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  • Print publication year: 2015
  • Online publication date: November 2015

11 - Replacing the past: restoration and re-enactment

from Part IV - Remaking the past


‘These old offices of ours, such as the Badgeries, are much more important as rituals than they were as realities. Like old churches, they are nostalgic, photogenic, and give a sense of security. Centuries ago, the Co-Wardens held every badger in the land, and they still do, technically, but with no badgers involved any more.’

‘Is there no immediate badger whatever? An occasional glimpse of one would serve as a foundation, though I admit that invisibility is a higher and more splendid challenge.’

‘There is a token badger maintained by the Yeomen of Hertford Forest. It is a stuffed one, of course.’

‘I suppose they let us take it on ceremonial occasions.’

‘Not the actual, token badger, except on the death of the Lord Royal. Normally, you get a clip of artificial fur set in an osier staff. This is an emblem of the token. A symbolic dog-rose [is] presented to you annually by the Knights of Egham.’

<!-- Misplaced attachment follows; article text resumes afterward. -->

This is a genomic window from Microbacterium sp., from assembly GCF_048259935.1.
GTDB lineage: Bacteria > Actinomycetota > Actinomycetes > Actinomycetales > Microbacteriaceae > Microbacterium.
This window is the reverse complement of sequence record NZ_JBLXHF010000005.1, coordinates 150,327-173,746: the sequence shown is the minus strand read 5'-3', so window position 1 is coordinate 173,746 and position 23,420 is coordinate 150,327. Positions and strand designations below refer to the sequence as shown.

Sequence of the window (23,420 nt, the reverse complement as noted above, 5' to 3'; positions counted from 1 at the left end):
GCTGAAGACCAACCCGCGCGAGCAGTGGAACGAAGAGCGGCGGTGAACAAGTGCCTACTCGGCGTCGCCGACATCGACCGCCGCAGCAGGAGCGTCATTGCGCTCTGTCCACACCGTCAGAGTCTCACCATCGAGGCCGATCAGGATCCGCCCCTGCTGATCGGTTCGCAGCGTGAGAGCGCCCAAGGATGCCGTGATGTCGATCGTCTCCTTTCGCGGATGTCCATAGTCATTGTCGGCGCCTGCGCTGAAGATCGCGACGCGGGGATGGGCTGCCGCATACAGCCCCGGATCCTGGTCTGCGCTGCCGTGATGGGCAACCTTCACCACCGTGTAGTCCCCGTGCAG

‘In short, what is not symbolic is emblematic?’

‘Except when it is token. Then, it is stuffed.’

‘Which of these – token, symbolical, or emblematical – applies to our annual ritual of Easing the Badger?’

‘All three. The stuffed, or token, boar-badger is inserted into a symbolic den and then eased out with your symbolical gold spade. In this way, there is no need actually to disturb any living badger.’ Vinson represented the spirit of English history and institutions. Carrying his token spade, he stood for everything whose demise was beyond dispute.

Nigel Dennis, 1955

What if the past’s demise is indisputable? What if its forms and features are no more? Is there any way to bring them back? Can pasts that survive only in memory and memoir somehow be retrieved? History is full of efforts to recover bygone things and thoughts. Attempts to replace what has been lost are legion. Two types of retrieval are paramount. One is to restore what was once there; the other is to travel back to how things used to be.

Yearning for departed ancestors and bygone things takes two main routes, restoration and re-enactment. Both aim, as faithfully as possible, to reconstitute what has been recalled and recorded. Although the actual past remains unreachable, such simulacra may become laudable substitutes. Indeed, as the offspring of our own efforts, they may even feel superior to the original past they ostensibly replicate.

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The Past Is a Foreign Country – Revisited
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